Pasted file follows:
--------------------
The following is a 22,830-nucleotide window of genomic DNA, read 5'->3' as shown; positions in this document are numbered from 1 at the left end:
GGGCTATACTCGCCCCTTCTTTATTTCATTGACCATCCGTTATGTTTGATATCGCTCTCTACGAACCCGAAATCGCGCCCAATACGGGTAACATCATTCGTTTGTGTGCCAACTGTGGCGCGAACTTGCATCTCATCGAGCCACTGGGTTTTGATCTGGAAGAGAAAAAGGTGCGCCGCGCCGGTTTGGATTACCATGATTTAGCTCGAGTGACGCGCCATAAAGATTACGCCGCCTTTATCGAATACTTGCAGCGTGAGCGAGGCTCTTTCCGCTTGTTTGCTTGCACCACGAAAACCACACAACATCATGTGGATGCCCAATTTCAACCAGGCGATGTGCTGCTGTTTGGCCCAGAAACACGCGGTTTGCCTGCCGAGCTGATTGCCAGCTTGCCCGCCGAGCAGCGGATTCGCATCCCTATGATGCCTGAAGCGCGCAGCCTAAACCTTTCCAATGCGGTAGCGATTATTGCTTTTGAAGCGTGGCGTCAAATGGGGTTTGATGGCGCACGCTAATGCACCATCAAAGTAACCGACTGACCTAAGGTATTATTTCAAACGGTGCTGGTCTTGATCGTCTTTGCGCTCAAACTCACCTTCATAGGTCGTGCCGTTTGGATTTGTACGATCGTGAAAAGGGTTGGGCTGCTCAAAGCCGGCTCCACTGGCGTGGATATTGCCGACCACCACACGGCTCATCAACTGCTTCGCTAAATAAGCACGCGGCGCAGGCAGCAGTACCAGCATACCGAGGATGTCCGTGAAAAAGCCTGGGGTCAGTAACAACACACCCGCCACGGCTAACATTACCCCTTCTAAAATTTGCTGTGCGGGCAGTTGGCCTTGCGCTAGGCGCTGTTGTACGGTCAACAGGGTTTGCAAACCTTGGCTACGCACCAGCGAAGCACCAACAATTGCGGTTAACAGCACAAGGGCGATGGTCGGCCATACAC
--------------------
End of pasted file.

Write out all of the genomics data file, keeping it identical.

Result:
The following is a 22,830-nucleotide window of genomic DNA, read 5'->3' as shown; positions in this document are numbered from 1 at the left end:
GGGCTATACTCGCCCCTTCTTTATTTCATTGACCATCCGTTATGTTTGATATCGCTCTCTACGAACCCGAAATCGCGCCCAATACGGGTAACATCATTCGTTTGTGTGCCAACTGTGGCGCGAACTTGCATCTCATCGAGCCACTGGGTTTTGATCTGGAAGAGAAAAAGGTGCGCCGCGCCGGTTTGGATTACCATGATTTAGCTCGAGTGACGCGCCATAAAGATTACGCCGCCTTTATCGAATACTTGCAGCGTGAGCGAGGCTCTTTCCGCTTGTTTGCTTGCACCACGAAAACCACACAACATCATGTGGATGCCCAATTTCAACCAGGCGATGTGCTGCTGTTTGGCCCAGAAACACGCGGTTTGCCTGCCGAGCTGATTGCCAGCTTGCCCGCCGAGCAGCGGATTCGCATCCCTATGATGCCTGAAGCGCGCAGCCTAAACCTTTCCAATGCGGTAGCGATTATTGCTTTTGAAGCGTGGCGTCAAATGGGGTTTGATGGCGCACGCTAATGCACCATCAAAGTAACCGACTGACCTAAGGTATTATTTCAAACGGTGCTGGTCTTGATCGTCTTTGCGCTCAAACTCACCTTCATAGGTCGTGCCGTTTGGATTTGTACGATCGTGAAAAGGGTTGGGCTGCTCAAAGCCGGCTCCACTGGCGTGGATATTGCCGACCACCACACGGCTCATCAACTGCTTCGCTAAATAAGCACGCGGCGCAGGCAGCAGTACCAGCATACCGAGGATGTCCGTGAAAAAGCCTGGGGTCAGTAACAACACACCCGCCACGGCTAACATTACCCCTTCTAAAATTTGCTGTGCGGGCAGTTGGCCTTGCGCTAGGCGCTGTTGTACGGTCAACAGGGTTTGCAAACCTTGGCTACGCACCAGCGAAGCACCAACAATTGCGGTTAACAGCACAAGGGCGATGGTCGGCCATACAC